- Join Toastmasters or the Rotary Club or Full Gospel Businessmen's.
- Get a gym membership. Exercise is a great anti-depressant.
- Take an art class and do a painting or a sculpture.
- Go on a photography hunt for awesome pictures.
- Go to Jamba Juice and drink something absolutely delicious and healthy.
- Go on bike rides.
- Take kids in your family to the zoo or to a museum.
- Go to a neighborhood recreation center and play ping-pong.
- Sign up for a volleyball or baseball league even if you are a klutz.
I was a captain of the worst volleyball team in the city years ago, and we all had just as much fun if not more fun than the masters of volleyball, though they had a lot of fun, too.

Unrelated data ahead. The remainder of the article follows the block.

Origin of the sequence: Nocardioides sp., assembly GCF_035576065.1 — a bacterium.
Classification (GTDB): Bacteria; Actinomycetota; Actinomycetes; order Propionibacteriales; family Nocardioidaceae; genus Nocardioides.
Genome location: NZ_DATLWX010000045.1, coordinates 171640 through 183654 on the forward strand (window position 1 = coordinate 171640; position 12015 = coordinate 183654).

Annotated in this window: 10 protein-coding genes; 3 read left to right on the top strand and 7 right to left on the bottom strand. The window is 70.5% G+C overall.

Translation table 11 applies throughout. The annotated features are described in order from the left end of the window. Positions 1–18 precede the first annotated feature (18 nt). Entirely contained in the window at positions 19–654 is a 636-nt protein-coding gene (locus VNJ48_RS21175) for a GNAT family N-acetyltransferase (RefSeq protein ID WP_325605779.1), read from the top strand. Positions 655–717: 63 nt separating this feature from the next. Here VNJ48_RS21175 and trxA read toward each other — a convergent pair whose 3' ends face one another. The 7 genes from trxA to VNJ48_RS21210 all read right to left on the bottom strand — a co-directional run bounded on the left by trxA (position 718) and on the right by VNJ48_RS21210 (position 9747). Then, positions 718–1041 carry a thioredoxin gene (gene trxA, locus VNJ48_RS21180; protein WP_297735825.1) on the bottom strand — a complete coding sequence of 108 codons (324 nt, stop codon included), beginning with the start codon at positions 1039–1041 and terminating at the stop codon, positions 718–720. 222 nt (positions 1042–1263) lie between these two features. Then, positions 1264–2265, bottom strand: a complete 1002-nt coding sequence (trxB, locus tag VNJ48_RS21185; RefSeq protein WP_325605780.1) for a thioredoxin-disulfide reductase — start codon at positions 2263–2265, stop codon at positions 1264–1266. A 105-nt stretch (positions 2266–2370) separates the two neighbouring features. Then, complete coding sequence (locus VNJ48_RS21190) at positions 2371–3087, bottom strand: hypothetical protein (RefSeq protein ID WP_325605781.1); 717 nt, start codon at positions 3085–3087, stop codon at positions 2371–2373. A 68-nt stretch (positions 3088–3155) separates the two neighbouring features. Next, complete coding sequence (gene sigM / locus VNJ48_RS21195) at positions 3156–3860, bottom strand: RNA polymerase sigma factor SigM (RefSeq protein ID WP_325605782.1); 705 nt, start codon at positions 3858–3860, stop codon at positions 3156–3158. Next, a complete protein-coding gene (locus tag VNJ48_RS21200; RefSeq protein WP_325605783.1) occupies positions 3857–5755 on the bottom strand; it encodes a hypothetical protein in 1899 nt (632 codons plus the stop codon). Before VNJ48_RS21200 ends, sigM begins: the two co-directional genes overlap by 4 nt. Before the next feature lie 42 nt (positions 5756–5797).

Are you are in trouble emotionally and on the edge of suicide?
If you are near the point of suicide, one thing that will let you know you need to get help right away is if your thoughts turn to different ways of committing suicide. At that point, do not waste time. Get help right away.
Call the national suicide hotline below and get help. Even if you need to check yourself into a hospital for a day or two to stay alive, do it. Suicide cuts off your options. You cannot change your mind later and take it back. All the blessings you could receive living a full life will be cut off, and your opportunity to bless your loved ones and be a good example for them will be forever gone.
One thing that kept me from going over the edge was not knowing what would be on the other side if I ended my life in an act of sin, but I did not expect it to be nothing or heaven. It might very well be hell, and that might be infinitely worse than anything I might experience on earth. I did not want that.
Keep yourself healthy, and think on good things. Spend time with friends. Have fun. And when you need help, get help. Don't try to weather the storm alone.
Here's the national suicide hotline
1 (800) 273-8255
God bless you and take care.